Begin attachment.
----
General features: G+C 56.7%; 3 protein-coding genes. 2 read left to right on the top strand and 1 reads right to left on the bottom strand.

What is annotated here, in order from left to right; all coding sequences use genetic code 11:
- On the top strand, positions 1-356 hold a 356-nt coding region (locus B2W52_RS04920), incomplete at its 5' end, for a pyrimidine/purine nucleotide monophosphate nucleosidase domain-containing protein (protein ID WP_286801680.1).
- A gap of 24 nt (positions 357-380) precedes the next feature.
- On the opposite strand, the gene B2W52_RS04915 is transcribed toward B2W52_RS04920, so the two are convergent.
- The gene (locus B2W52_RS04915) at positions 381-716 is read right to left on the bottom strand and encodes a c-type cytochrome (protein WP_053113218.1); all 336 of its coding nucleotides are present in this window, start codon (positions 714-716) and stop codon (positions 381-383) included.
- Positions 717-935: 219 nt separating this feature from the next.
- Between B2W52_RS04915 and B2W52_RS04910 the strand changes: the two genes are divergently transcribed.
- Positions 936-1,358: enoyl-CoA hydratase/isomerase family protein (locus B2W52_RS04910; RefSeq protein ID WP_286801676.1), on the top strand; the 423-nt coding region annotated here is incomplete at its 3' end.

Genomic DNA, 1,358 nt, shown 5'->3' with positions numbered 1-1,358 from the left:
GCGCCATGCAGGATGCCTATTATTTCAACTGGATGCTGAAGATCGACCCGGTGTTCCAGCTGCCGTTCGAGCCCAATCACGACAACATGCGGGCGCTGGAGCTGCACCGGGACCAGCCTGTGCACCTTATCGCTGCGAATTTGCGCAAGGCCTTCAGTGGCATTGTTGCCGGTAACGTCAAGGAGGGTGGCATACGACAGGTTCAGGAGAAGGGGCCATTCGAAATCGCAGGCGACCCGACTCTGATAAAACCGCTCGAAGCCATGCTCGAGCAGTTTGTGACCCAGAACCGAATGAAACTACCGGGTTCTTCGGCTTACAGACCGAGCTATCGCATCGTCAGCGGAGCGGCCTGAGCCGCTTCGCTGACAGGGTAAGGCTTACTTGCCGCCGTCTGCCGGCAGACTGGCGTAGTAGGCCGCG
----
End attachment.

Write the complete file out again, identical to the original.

General features: G+C 56.7%; 3 protein-coding genes. 2 read left to right on the top strand and 1 reads right to left on the bottom strand.

What is annotated here, in order from left to right; all coding sequences use genetic code 11:
- On the top strand, positions 1-356 hold a 356-nt coding region (locus B2W52_RS04920), incomplete at its 5' end, for a pyrimidine/purine nucleotide monophosphate nucleosidase domain-containing protein (protein ID WP_286801680.1).
- A gap of 24 nt (positions 357-380) precedes the next feature.
- On the opposite strand, the gene B2W52_RS04915 is transcribed toward B2W52_RS04920, so the two are convergent.
- The gene (locus B2W52_RS04915) at positions 381-716 is read right to left on the bottom strand and encodes a c-type cytochrome (protein WP_053113218.1); all 336 of its coding nucleotides are present in this window, start codon (positions 714-716) and stop codon (positions 381-383) included.
- Positions 717-935: 219 nt separating this feature from the next.
- Between B2W52_RS04915 and B2W52_RS04910 the strand changes: the two genes are divergently transcribed.
- Positions 936-1,358: enoyl-CoA hydratase/isomerase family protein (locus B2W52_RS04910; RefSeq protein ID WP_286801676.1), on the top strand; the 423-nt coding region annotated here is incomplete at its 3' end.

Genomic DNA, 1,358 nt, shown 5'->3' with positions numbered 1-1,358 from the left:
GCGCCATGCAGGATGCCTATTATTTCAACTGGATGCTGAAGATCGACCCGGTGTTCCAGCTGCCGTTCGAGCCCAATCACGACAACATGCGGGCGCTGGAGCTGCACCGGGACCAGCCTGTGCACCTTATCGCTGCGAATTTGCGCAAGGCCTTCAGTGGCATTGTTGCCGGTAACGTCAAGGAGGGTGGCATACGACAGGTTCAGGAGAAGGGGCCATTCGAAATCGCAGGCGACCCGACTCTGATAAAACCGCTCGAAGCCATGCTCGAGCAGTTTGTGACCCAGAACCGAATGAAACTACCGGGTTCTTCGGCTTACAGACCGAGCTATCGCATCGTCAGCGGAGCGGCCTGAGCCGCTTCGCTGACAGGGTAAGGCTTACTTGCCGCCGTCTGCCGGCAGACTGGCGTAGTAGGCCGCG